A DAUGHTER NEEDS A DAD
to be the standard against which
she will judge all men.
What a profound truth... a daughter needs a Dad. A son needs a Dad, too.
I have come to realize, as I gain years and hopefully some wisdom, that Dads make all the difference. Just like Moms make all the difference.
My take, and all might not agree, is that we are hard-wired, divinely hard-wired, to need a Father. All of us. If we don't have a real Dad, a Dad who does the job Dads are supposed to do, then we have a Dad-sized hole in our hearts. We have an ache in our soul. We often feel somehow incomplete, like something big and important is missing. We often go so far as to blame ourselves.
*Why wasn't I important enough or good enough for him to
*Doesn't he love me? If he loved me he would be in my life.
When children are little and see other Daddies showing up they wonder...what is the matter with me? Truth be told, in my view one of the biggest problems we have, perhaps even the root of much of the violence in our culture, is that many young people are missing having a dad in their life.
A highly functioning Dad who is ready and capable to really be a Father. A highly functioning Dad who knows what it is to be a good man and a good Dad.
This last quarter I taught a Gender Communication class, one of my favorite classes to teach. Okay, they are all really my favorites, but I love teaching this class because the life-lessons are so profound.
Two weeks ago we had what is called a "Men's Fishbowl" in class. What happens is that we move chairs that are already in two semi-circles to form an outside circle of chairs. There is room for a circle inside where the men and I will sit on the carpet. The "fishbowl rules" say that the women who sit on the outside need to take notes on their learnings, but they are not allowed to participate until the men are finished talking. No interruptions! They have the privilege of "listening in" on a heart-to-heart talk. A kleenex box sits on the floor next to me, just in case.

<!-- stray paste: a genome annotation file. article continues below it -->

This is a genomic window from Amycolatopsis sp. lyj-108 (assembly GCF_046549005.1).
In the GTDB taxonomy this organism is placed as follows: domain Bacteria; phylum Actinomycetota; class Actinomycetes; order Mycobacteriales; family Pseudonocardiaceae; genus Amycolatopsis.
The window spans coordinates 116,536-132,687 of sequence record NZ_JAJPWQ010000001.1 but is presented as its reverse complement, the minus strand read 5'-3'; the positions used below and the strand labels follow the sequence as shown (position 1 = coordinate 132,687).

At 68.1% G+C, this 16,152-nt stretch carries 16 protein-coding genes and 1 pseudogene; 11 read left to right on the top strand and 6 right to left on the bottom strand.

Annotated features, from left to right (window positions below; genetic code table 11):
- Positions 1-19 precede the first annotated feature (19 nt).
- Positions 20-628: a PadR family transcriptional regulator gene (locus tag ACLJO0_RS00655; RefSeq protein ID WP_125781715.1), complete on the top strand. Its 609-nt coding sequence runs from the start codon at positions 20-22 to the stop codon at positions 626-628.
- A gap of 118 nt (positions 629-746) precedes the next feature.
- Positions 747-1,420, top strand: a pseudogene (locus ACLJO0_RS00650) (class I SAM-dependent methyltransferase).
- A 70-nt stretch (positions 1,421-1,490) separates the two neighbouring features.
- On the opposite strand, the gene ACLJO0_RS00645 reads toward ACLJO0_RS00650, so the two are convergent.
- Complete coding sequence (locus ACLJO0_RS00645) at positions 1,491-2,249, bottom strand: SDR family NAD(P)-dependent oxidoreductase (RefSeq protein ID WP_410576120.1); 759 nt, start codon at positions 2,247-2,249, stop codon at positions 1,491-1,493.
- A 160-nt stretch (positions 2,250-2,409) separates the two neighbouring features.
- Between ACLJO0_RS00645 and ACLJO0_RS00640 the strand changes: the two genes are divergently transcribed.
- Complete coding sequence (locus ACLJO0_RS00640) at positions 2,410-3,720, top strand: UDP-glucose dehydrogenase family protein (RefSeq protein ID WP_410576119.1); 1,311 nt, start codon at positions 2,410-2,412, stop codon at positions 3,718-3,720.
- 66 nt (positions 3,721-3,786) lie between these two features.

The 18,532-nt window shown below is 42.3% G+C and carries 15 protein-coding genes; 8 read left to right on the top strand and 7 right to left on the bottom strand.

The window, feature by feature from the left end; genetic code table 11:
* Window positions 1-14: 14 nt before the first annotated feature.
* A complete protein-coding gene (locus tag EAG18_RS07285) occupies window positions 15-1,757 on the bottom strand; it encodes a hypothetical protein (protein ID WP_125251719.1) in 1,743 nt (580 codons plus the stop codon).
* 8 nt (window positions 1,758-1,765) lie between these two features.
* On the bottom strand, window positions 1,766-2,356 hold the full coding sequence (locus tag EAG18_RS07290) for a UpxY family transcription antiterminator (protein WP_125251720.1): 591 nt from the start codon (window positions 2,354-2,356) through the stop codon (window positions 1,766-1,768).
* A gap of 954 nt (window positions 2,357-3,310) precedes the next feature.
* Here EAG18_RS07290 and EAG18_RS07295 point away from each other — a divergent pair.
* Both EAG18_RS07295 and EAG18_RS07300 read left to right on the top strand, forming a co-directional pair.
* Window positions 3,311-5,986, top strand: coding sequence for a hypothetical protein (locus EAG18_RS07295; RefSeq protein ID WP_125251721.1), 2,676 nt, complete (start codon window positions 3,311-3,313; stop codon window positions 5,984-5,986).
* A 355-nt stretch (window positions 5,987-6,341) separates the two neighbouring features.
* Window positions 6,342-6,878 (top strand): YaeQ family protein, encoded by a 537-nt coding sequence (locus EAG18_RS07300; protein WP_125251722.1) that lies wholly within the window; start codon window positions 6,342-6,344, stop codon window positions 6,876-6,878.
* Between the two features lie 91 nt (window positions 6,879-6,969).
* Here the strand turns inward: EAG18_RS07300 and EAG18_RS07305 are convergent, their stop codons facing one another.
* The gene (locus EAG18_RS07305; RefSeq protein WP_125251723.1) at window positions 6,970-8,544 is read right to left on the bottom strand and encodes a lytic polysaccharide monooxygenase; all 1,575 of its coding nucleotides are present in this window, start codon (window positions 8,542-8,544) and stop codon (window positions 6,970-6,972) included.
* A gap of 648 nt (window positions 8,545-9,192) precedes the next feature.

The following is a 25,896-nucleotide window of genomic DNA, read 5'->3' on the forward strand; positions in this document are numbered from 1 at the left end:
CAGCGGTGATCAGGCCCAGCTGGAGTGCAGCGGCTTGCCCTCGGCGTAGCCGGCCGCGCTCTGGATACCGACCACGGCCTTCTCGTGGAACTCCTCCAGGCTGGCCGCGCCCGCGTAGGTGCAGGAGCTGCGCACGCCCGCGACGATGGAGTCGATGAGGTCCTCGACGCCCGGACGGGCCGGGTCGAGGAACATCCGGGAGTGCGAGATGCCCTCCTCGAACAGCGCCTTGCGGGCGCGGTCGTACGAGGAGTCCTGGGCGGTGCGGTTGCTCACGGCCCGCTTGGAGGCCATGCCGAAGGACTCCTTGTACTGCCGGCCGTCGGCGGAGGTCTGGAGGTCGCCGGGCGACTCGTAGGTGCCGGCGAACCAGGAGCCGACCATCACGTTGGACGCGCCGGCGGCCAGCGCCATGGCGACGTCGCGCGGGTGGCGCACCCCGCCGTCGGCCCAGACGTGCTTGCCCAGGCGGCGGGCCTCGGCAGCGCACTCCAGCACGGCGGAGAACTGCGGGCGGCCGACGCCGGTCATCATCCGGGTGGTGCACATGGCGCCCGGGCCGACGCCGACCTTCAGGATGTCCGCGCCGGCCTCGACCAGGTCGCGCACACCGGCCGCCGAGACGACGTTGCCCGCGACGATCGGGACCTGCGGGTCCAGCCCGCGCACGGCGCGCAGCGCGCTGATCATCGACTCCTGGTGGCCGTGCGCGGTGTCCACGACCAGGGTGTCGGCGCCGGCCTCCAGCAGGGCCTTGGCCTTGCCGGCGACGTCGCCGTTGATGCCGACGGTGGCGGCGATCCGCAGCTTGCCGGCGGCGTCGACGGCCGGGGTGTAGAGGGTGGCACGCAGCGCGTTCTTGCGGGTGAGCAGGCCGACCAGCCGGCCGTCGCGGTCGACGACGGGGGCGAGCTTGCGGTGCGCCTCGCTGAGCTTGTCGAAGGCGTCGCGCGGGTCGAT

When I remind the students of the "no interrupting rule," and women know they can't put in their 5 cents, all of the men grin from ear-to-ear. :)
It's important to note, in talking about this exercise and my Gender Communication class, that 2/3rds of this elective course are made up of MEN! Yes, men! Men who want to improve how they relate with women. Men who are so brave and caring that they want to do better. My tears flow because I am just so proud of each one of these men.
Some of them are already Dads.
Back to the fishbowl...I always tell them how proud of them I am, how I honor who they are and how hard they are trying to be the best men they can be. I remind them that they have wisdom to share that will change the lives of the other men and women in the classroom. I remind them that I love them and believe in them.
Yes, I tell them out loud that I LOVE them. They need to hear that. I am old enough to be their Grandma and they need to know that I believe they are lovable.
Then I ask a few questions. These questions tug at their hearts. I remind them that real men get to cry. I remind them that the real men in the amazing video commercial I showed them cry. (I'll give you the link to that later in this post.)
Here are the questions:
1) Who was your most important male role model about how to be a man? What did they teach you? What did you need from them that perhaps you didn't get?
2) If you could say anything to that most important male role model and speak from your heart, what would you tell them?
3) What kind of a "good man" do you want to be? If you are blessed and become a Father what kind of Dad do you want to be for your children?
4) What advice would you give to the women in this class about relating to and communicating with you and the other men in their lives?